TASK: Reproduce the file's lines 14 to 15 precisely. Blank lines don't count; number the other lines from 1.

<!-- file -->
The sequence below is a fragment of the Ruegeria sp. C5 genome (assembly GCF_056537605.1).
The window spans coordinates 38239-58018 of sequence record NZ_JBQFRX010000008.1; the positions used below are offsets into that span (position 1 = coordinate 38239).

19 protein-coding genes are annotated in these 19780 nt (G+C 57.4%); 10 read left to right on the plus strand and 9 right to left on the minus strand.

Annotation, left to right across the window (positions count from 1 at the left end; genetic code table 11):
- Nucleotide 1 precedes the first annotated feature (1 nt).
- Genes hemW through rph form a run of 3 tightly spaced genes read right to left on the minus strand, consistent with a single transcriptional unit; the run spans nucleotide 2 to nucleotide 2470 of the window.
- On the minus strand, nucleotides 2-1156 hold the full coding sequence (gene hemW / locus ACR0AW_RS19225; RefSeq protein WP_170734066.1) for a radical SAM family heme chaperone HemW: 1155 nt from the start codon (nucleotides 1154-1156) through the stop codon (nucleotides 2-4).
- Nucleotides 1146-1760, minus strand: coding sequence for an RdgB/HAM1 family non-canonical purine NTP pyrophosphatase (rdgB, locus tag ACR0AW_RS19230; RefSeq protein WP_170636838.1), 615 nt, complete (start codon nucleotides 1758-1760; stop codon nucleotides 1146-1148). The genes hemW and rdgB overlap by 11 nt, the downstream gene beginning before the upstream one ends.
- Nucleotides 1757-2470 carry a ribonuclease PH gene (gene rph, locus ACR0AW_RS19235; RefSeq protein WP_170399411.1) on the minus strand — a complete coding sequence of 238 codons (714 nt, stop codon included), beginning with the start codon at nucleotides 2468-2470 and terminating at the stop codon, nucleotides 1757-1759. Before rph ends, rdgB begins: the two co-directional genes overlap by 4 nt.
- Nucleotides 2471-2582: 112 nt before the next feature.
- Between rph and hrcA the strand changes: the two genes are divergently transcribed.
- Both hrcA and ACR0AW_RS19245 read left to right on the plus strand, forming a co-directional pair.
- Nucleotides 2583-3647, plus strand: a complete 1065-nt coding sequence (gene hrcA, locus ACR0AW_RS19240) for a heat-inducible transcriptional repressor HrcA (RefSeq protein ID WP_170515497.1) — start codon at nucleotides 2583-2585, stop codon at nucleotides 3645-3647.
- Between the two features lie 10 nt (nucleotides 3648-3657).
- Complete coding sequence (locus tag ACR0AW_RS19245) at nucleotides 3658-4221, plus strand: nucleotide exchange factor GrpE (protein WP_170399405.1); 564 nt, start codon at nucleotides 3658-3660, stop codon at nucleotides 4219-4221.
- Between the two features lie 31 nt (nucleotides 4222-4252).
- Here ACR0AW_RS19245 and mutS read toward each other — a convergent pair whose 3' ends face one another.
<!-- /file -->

- Between the two features lie 10 nt (nucleotides 3648-3657).
- Complete coding sequence (locus tag ACR0AW_RS19245) at nucleotides 3658-4221, plus strand: nucleotide exchange factor GrpE (protein WP_170399405.1); 564 nt, start codon at nucleotides 3658-3660, stop codon at nucleotides 4219-4221.